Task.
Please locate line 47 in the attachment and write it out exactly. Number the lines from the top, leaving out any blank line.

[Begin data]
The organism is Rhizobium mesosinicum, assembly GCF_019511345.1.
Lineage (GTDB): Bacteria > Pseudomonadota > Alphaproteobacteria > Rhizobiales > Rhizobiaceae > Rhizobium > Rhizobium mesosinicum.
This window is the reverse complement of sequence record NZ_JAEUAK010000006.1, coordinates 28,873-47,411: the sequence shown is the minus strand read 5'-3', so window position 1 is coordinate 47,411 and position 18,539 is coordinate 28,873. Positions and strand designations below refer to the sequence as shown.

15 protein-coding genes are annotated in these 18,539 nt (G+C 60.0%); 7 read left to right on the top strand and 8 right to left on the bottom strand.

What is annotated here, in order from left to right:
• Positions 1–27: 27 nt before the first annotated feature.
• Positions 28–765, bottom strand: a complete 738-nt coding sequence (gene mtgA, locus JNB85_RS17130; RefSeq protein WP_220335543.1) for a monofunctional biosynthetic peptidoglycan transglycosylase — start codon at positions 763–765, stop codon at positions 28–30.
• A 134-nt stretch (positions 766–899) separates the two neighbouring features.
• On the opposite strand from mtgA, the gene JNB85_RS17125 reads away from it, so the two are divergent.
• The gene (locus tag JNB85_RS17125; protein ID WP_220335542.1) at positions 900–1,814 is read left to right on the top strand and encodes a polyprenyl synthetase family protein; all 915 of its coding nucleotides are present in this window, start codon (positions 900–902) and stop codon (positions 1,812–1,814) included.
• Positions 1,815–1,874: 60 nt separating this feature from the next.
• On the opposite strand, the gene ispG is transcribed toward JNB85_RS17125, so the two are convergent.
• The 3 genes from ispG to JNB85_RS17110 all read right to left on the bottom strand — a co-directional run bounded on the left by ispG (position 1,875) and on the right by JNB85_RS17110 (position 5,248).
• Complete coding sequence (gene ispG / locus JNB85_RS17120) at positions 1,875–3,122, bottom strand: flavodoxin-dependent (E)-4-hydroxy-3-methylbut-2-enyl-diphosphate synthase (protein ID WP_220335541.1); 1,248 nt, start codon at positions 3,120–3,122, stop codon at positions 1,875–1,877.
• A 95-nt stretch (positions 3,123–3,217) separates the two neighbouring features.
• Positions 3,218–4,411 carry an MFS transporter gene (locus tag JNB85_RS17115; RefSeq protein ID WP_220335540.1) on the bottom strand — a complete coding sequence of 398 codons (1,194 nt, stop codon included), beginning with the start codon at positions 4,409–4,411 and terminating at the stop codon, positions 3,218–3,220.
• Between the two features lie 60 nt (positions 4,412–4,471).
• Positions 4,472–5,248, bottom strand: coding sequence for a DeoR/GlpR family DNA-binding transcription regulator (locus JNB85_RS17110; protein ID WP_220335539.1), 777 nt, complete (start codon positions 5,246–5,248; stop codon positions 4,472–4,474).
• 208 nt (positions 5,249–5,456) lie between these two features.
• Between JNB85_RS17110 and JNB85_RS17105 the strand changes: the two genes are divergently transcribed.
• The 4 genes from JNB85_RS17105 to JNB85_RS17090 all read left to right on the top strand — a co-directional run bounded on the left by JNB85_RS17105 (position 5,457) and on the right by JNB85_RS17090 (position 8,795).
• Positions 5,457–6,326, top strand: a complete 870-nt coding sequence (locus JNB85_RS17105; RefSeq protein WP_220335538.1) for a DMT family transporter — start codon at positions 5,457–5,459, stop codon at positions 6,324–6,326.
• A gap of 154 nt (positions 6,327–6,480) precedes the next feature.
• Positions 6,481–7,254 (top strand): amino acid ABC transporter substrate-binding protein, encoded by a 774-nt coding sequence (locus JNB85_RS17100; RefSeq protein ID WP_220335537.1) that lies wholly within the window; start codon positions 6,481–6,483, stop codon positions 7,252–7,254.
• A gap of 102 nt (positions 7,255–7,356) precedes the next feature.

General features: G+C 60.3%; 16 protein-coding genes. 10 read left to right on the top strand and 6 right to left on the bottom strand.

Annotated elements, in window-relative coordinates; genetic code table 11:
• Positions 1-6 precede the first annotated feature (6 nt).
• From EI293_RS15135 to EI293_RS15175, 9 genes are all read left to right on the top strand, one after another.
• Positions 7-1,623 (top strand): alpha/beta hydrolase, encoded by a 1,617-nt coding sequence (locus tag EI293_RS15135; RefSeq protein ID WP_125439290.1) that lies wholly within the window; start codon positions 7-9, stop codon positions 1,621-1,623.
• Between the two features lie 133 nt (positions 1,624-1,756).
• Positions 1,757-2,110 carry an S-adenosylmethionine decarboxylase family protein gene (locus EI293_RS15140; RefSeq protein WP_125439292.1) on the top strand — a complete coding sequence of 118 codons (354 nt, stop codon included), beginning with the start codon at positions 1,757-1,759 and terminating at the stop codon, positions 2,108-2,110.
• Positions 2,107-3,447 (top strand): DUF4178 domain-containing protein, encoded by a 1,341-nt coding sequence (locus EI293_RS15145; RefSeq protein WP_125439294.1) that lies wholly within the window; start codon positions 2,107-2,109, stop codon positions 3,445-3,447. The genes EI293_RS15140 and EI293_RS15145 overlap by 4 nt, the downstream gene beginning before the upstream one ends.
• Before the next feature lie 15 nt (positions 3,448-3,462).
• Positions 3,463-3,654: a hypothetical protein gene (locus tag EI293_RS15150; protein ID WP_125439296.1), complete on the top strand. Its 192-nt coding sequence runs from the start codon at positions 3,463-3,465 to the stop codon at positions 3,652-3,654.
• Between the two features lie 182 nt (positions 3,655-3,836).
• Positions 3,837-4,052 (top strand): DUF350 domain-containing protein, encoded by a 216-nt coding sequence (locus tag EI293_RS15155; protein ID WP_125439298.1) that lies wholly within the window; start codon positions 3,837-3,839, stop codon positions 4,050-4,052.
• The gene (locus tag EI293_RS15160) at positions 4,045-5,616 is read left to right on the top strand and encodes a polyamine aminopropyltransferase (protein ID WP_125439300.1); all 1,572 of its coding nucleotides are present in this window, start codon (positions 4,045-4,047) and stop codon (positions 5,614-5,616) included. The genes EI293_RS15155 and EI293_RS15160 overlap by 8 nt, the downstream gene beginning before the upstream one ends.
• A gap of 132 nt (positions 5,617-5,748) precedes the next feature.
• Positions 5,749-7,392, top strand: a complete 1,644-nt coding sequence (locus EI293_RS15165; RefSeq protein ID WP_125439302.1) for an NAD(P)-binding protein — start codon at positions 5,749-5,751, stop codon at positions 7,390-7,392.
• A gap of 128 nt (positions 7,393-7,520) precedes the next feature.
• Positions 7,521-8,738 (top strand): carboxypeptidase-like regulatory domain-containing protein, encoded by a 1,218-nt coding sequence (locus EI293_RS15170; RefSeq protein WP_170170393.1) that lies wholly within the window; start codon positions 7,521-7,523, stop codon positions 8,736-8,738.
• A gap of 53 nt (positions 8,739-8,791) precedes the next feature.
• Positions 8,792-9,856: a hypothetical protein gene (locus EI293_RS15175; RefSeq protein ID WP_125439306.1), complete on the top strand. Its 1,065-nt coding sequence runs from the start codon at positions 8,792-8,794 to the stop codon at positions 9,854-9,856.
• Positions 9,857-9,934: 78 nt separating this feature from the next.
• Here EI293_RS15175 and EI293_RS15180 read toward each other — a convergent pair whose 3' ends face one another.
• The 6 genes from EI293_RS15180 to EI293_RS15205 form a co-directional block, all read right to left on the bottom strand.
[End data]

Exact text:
• The 6 genes from EI293_RS15180 to EI293_RS15205 form a co-directional block, all read right to left on the bottom strand.